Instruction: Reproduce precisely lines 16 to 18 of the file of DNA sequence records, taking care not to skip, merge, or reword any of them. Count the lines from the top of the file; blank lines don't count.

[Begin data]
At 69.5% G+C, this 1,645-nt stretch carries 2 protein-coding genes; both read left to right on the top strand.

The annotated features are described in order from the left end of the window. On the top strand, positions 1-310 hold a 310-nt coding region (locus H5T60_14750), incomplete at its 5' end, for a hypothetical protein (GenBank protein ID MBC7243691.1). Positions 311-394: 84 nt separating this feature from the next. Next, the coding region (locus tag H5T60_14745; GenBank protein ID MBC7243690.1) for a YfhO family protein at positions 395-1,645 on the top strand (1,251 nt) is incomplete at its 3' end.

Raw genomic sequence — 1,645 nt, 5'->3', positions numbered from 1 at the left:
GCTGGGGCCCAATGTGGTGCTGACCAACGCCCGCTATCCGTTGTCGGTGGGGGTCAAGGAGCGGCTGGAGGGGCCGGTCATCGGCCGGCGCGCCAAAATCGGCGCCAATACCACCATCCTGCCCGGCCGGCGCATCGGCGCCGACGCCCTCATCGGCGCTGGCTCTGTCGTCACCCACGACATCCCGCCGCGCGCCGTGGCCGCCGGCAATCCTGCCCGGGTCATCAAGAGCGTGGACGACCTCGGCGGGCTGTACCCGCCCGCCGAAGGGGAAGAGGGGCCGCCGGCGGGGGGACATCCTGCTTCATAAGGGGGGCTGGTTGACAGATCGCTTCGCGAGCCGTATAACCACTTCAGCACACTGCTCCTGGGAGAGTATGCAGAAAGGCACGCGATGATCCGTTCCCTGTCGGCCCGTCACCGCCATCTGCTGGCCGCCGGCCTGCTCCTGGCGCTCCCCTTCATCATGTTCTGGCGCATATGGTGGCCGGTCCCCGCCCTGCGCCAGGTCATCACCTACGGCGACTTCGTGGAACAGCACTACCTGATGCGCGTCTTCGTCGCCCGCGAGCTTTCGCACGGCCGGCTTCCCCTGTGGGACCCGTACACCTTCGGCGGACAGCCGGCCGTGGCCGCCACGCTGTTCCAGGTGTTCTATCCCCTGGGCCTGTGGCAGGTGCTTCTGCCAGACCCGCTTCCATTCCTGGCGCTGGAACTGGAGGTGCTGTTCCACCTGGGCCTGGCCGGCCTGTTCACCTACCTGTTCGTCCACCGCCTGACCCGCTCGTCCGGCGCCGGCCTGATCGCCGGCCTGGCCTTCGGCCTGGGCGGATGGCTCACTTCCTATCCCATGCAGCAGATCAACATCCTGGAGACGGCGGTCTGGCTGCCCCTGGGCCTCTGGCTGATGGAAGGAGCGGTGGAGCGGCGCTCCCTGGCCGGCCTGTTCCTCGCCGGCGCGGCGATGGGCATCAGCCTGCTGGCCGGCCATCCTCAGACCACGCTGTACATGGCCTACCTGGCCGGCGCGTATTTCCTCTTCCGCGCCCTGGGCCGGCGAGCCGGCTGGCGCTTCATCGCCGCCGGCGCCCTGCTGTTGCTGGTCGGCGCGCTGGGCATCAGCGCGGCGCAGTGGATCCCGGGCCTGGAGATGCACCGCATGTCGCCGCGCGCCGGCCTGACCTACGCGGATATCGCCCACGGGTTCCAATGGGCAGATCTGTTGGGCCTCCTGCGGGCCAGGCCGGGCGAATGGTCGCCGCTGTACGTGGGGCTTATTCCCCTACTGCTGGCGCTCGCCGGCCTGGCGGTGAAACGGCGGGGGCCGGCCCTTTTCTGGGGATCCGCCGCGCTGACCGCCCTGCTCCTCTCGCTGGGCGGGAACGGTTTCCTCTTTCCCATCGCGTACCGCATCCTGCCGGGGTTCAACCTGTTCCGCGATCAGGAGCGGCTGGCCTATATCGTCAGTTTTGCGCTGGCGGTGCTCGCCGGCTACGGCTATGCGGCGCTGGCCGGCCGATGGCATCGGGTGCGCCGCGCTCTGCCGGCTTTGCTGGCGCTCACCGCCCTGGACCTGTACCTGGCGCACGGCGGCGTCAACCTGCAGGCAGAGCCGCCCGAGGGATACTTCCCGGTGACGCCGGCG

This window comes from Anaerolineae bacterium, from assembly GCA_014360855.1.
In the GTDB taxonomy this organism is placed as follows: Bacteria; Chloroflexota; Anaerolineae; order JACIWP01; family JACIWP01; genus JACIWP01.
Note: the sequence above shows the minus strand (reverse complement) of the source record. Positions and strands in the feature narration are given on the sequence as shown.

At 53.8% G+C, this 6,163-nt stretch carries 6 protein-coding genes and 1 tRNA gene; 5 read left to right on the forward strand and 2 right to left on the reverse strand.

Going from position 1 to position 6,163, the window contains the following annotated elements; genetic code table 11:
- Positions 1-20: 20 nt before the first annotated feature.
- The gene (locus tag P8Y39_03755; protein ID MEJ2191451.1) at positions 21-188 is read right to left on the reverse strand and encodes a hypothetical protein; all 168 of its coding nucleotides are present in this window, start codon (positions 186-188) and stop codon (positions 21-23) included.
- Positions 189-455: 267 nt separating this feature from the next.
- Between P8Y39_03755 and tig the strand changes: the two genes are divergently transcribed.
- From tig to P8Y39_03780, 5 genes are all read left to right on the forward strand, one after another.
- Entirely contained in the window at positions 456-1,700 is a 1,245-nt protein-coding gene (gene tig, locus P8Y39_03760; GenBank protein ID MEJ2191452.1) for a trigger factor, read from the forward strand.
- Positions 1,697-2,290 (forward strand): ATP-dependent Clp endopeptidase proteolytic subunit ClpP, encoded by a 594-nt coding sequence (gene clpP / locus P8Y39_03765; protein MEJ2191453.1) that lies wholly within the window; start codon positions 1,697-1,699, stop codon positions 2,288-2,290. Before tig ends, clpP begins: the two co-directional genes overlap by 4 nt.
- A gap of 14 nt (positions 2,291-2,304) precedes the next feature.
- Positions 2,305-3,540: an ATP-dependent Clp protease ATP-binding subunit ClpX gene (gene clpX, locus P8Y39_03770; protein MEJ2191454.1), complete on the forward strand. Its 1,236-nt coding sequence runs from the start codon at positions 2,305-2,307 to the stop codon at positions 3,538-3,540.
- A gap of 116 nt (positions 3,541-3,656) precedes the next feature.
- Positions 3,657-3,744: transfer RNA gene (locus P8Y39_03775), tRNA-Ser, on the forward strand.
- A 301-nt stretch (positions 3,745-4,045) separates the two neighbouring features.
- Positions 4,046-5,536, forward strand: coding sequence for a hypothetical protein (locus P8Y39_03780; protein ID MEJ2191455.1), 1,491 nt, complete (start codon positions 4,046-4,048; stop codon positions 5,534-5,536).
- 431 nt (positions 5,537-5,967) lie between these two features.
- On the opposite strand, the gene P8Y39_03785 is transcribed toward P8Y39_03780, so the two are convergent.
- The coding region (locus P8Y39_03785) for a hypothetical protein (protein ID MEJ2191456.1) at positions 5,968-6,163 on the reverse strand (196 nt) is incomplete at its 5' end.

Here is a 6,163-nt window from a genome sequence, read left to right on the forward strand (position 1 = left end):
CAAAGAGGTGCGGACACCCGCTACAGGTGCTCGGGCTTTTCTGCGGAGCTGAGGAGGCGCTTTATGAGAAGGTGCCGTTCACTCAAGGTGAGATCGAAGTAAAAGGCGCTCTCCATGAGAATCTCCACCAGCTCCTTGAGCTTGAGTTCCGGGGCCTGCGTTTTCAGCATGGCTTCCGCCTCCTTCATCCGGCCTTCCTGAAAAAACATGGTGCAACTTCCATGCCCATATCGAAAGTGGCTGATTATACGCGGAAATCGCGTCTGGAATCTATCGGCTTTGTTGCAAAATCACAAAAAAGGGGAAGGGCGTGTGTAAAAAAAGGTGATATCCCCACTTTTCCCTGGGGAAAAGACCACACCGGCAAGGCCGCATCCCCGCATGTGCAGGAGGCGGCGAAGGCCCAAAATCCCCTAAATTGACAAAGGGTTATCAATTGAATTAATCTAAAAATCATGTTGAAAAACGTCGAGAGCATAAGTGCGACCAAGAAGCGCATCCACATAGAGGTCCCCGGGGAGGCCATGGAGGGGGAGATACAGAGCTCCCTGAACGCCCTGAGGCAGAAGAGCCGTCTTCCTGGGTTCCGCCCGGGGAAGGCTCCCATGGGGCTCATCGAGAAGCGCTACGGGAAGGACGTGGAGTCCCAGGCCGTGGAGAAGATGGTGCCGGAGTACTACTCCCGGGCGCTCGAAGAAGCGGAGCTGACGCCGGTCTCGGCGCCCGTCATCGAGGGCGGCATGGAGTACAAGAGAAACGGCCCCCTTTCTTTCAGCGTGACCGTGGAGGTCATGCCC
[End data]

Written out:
- Positions 1,697-2,290 (forward strand): ATP-dependent Clp endopeptidase proteolytic subunit ClpP, encoded by a 594-nt coding sequence (gene clpP / locus P8Y39_03765; protein MEJ2191453.1) that lies wholly within the window; start codon positions 1,697-1,699, stop codon positions 2,288-2,290. Before tig ends, clpP begins: the two co-directional genes overlap by 4 nt.
- A gap of 14 nt (positions 2,291-2,304) precedes the next feature.
- Positions 2,305-3,540: an ATP-dependent Clp protease ATP-binding subunit ClpX gene (gene clpX, locus P8Y39_03770; protein MEJ2191454.1), complete on the forward strand. Its 1,236-nt coding sequence runs from the start codon at positions 2,305-2,307 to the stop codon at positions 3,538-3,540.